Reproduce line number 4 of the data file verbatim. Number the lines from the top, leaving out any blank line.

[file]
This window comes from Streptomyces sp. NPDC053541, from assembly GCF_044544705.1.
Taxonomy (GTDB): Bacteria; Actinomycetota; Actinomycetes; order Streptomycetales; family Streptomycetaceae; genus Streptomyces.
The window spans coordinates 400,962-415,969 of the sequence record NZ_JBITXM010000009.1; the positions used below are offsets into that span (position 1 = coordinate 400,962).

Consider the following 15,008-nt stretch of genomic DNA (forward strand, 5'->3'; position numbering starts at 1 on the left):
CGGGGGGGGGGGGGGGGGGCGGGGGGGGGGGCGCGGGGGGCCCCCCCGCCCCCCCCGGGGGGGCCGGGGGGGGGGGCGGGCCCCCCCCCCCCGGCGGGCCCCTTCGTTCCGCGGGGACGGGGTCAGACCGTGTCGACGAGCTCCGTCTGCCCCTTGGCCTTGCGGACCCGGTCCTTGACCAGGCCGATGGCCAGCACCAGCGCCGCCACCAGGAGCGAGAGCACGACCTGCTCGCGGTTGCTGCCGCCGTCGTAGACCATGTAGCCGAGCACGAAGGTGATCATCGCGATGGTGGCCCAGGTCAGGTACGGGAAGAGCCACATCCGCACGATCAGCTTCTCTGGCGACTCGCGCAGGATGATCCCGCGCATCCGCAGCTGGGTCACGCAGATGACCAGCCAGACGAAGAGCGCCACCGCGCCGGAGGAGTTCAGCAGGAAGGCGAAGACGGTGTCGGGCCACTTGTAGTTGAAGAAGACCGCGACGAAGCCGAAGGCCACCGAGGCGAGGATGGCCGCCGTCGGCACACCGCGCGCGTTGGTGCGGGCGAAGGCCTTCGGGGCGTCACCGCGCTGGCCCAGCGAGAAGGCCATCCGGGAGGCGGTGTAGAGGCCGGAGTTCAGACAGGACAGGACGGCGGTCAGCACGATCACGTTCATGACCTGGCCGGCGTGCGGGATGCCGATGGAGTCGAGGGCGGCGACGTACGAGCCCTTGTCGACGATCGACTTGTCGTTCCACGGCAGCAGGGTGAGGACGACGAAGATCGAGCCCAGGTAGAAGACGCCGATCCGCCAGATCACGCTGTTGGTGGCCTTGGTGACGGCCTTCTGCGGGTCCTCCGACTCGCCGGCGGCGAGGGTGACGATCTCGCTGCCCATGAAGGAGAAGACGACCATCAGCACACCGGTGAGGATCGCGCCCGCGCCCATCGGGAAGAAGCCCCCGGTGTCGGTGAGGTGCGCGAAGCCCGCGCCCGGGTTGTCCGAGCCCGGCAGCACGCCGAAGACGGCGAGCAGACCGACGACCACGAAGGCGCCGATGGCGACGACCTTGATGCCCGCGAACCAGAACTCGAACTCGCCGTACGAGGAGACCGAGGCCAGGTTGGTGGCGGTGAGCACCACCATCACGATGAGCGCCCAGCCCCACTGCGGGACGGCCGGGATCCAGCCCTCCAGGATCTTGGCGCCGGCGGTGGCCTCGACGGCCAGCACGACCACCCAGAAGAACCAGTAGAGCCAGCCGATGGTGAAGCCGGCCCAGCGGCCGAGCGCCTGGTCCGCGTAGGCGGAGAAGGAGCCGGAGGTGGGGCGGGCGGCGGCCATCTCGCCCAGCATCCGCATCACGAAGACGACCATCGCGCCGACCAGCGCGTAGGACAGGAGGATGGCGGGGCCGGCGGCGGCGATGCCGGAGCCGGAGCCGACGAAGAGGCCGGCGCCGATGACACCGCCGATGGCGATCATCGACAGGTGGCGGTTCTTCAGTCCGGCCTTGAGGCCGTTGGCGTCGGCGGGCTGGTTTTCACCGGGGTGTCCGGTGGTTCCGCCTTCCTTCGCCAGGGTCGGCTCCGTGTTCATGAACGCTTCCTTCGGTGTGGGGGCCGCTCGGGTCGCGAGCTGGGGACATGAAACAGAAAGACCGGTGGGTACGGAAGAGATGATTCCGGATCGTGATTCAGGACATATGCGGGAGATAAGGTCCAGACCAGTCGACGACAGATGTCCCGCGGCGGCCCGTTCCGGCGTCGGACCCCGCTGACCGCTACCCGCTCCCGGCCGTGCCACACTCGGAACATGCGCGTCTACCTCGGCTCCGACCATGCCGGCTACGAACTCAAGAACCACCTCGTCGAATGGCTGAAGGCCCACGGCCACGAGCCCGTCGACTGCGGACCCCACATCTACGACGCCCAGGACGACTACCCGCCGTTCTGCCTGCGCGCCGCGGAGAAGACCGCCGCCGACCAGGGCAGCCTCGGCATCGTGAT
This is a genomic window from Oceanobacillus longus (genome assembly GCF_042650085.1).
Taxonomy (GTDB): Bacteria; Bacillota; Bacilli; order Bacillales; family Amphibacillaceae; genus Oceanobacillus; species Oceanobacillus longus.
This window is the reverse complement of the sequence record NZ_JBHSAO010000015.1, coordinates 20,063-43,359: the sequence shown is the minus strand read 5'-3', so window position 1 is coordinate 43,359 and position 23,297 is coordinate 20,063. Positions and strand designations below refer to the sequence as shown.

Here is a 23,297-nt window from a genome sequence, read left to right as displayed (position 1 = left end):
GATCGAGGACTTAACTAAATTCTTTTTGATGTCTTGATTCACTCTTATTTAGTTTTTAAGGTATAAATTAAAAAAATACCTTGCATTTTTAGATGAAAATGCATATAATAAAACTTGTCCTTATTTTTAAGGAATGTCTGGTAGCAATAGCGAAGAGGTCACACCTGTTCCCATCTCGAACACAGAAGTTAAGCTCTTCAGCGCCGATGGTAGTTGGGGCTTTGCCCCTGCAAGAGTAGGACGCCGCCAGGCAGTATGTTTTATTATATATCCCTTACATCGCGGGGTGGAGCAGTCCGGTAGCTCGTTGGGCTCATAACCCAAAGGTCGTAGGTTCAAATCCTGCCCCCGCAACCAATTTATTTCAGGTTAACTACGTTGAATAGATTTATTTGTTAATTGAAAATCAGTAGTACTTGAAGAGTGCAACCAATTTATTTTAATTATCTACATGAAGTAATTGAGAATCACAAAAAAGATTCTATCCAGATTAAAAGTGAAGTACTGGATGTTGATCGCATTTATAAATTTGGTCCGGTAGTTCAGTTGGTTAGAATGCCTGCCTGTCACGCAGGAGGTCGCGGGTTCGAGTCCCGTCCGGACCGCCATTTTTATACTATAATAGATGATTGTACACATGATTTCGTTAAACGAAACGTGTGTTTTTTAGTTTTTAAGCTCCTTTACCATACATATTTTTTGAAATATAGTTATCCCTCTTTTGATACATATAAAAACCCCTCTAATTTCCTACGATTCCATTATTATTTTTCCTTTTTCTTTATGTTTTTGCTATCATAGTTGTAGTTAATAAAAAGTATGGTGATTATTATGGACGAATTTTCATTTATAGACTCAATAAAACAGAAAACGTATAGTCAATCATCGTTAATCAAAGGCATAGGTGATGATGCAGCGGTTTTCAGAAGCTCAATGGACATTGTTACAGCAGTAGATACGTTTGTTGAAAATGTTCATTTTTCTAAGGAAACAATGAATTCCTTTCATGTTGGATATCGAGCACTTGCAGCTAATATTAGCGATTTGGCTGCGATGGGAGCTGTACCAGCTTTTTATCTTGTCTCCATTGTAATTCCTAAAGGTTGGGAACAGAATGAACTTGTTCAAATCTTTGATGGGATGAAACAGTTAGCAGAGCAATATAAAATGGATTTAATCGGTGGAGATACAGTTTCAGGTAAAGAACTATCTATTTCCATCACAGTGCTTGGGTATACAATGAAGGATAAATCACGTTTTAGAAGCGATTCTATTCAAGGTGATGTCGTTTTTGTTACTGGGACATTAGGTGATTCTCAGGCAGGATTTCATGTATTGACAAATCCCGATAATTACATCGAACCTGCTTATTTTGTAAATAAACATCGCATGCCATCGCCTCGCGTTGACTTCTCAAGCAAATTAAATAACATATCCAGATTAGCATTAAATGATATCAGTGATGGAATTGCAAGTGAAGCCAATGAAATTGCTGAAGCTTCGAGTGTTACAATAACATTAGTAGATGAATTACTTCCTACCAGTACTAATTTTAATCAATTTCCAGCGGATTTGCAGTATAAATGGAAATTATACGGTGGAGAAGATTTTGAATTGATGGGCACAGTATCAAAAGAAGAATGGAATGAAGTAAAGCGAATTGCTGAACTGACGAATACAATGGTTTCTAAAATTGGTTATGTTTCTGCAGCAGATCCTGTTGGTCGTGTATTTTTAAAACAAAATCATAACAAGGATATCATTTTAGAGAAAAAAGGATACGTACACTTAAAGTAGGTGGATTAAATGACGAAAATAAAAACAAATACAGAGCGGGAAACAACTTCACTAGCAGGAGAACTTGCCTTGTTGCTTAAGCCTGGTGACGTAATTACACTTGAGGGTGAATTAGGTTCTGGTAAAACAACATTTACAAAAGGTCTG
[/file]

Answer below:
Consider the following 15,008-nt stretch of genomic DNA (forward strand, 5'->3'; position numbering starts at 1 on the left):